U.S. markets closed
  • S&P 500

    -4.87 (-0.12%)
  • Dow 30

    +34.87 (+0.10%)
  • Nasdaq

    -20.95 (-0.18%)
  • Russell 2000

    +11.16 (+0.59%)
  • Crude Oil

    -0.88 (-1.08%)
  • Gold

    -3.80 (-0.21%)
  • Silver

    +0.51 (+2.25%)

    +0.0002 (+0.02%)
  • 10-Yr Bond

    -0.0230 (-0.65%)

    +0.0040 (+0.33%)

    -1.0350 (-0.76%)

    +15.16 (+0.09%)
  • CMC Crypto 200

    +2.91 (+0.72%)
  • FTSE 100

    -2.26 (-0.03%)
  • Nikkei 225

    -448.18 (-1.59%)

Americans want to travel to these destinations on these airlines to escape the pandemic

Americans eager to go on vacation and escape the coronavirus pandemic are driving increased search results for the airlines and certain destinations in the U.S.

Web traffic analytics firm SimilarWeb's Lead Travel Consultant Alisha Kapur told Yahoo Finance Live that Southwest Airlines (LUV) leads the online search race with 25 million monthly visits to its webpage followed by American Airlines (AAL) at 21 million and Delta Air Lines (DAL) at 15 million.

"With Southwest, I think that they've really been able to pick up on the increased domestic demand and are capitalizing on that, especially through expanding their routes regionally," Kapur said.

United Airlines (UAL) had 12 million monthly visits followed by JetBlue (JBLU) which had 7 million. And while search traffic has increased for the airlines, Kapur said the data for the top searched cities and states Utah, Miami, Montana, is also increasing.

"National parks have always been pretty heavily searched," said Kapur.

But she suspects the pandemic has changed the way people think about where to go on vacation. "I don't think that people really want to go to a crowded location for a while until they feel that it is truly safe. So even if they're vaccinated, I think that there are still a lot of questions around vaccination coverage, and really what is going to be safe and how many people you can actually be around without feeling uncomfortable."

'A huge amount of pent-up demand'

Kapur predicts a really big uptick in travel by Memorial Day. "We are sitting on a huge amount of pent-up demand," she said. And SimilarWeb's data shows where the crowds may go. The top five searched vacation destinations right now are Yellowstone National Park, Disney World, North Carolina's Outer Banks, Las Vegas and Disneyland.

The one international destination that makes the top 10 was Bora Bora in French Polynesia. "I think that what we're seeing is that as more and more wealthier populations get vaccinated, they are looking to take advantage of luxury travel and take advantage of some deals that may not last into the summer," Kapur said.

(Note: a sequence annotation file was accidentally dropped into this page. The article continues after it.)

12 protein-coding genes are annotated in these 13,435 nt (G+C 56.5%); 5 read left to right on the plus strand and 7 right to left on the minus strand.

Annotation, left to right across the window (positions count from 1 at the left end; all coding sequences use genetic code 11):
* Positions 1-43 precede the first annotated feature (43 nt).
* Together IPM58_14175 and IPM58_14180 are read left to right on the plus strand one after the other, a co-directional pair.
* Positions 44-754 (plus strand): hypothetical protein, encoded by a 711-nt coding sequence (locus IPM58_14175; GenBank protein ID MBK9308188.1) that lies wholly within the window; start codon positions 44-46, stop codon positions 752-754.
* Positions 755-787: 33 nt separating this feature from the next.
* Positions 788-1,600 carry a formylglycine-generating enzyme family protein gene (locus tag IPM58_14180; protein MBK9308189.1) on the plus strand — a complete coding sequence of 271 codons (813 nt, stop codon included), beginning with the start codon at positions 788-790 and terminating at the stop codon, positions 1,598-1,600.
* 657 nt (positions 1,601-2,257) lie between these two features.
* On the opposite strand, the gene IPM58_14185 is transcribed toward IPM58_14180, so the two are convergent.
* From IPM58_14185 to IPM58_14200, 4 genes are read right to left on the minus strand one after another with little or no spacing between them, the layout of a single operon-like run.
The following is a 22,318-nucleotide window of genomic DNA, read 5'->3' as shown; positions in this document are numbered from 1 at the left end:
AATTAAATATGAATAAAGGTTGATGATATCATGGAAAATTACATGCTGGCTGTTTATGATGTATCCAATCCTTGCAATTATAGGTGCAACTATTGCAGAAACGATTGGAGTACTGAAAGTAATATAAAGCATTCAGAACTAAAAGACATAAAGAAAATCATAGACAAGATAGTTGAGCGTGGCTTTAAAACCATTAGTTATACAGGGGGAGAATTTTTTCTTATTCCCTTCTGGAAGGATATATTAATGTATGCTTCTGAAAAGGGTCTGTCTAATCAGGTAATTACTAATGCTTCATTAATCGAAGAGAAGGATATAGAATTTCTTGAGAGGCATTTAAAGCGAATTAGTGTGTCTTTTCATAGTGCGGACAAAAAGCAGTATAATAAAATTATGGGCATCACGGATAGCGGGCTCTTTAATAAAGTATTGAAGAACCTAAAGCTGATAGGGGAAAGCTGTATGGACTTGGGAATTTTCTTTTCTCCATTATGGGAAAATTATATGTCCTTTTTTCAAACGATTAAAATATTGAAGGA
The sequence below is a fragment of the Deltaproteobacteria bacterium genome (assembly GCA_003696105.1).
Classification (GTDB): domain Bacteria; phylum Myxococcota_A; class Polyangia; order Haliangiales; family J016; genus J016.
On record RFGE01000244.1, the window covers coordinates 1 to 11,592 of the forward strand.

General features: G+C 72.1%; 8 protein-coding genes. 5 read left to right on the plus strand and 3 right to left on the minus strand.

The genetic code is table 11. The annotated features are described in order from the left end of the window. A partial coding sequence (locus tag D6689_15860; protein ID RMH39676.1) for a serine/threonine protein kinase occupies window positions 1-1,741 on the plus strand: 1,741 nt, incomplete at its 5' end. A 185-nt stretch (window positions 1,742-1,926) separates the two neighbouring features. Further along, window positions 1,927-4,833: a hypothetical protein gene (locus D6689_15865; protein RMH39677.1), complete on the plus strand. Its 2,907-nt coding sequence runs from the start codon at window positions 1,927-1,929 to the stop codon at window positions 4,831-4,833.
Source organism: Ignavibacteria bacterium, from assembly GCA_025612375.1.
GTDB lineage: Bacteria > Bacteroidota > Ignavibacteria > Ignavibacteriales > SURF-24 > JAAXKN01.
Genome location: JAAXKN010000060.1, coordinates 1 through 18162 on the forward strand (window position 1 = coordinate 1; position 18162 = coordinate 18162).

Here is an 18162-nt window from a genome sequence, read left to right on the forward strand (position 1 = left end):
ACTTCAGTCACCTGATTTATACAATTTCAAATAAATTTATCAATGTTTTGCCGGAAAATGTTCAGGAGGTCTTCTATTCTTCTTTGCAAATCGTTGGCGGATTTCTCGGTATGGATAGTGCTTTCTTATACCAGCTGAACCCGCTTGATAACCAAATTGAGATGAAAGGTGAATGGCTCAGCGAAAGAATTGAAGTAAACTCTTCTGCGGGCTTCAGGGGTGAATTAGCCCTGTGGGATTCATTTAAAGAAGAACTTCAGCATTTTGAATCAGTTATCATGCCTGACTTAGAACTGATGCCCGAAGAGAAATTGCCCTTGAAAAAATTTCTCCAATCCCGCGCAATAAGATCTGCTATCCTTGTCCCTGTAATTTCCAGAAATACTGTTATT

The desire to get out and go on vacation is also seen in the latest data from the Transportation Security Administration (TSA). More than 1 million people passed each day through the nation's airports between March 11 and March 29. The number topped 1.5 million on Sunday March 28. But that's still lower than numbers in 2019, when the daily number of passengers fluctuated between 2.1 million and 2.6 million. During that same time period in 2020, the number fell from 1.7 million to 184,000, as the coronavirus shuttered much of the nation's economy.

"We're going to end up this year by our forecast about at 605 million in plane passengers, that's down from over 900 million in 2019. So they're gonna grow back," Mike Boyd, the president of Boyd Group International, which provides analysis for airports and aviation businesses told Yahoo Finance Live.

Amid this confidence, airlines have begun expanding their flight schedules. United announced flights, starting in April, between New York and California as the airline launches new routes from JFK International Airport for the first time since 2015. Delta will launch service to Iceland in May and Southwest is offering $49 one-way tickets through April 8, for select markets, to convince passengers to book flights.

Airlines 4 America (A4A) President and CEO Nick Calio said, "We definitely want to get back to where we were two years ago. But we see that as taking a very long time." A4A is an airline industry trade group and Calio predicts the recovery from the pandemic will take his industry longer than it did after the 911 terrorist attacks. "There's been a good uptick in leisure travel, but we're still down over 40% from what we were flying a year ago at this time," he said.

SimilarWeb's Kapur said as younger people get vaccinated planes will fill up. "They have a lot of money that they've kind of been saving up over the past year especially through stimulus checks that they're willing to spend to fly to new places," he said.

The airline industry is counting on it.

Adam Shapiro is co-anchor of Yahoo Finance Live 3pm to 5pm. Follow him on Twitter @Ajshaps

Follow Yahoo Finance on Twitter, Facebook, Instagram, Flipboard, LinkedIn, YouTube, and reddit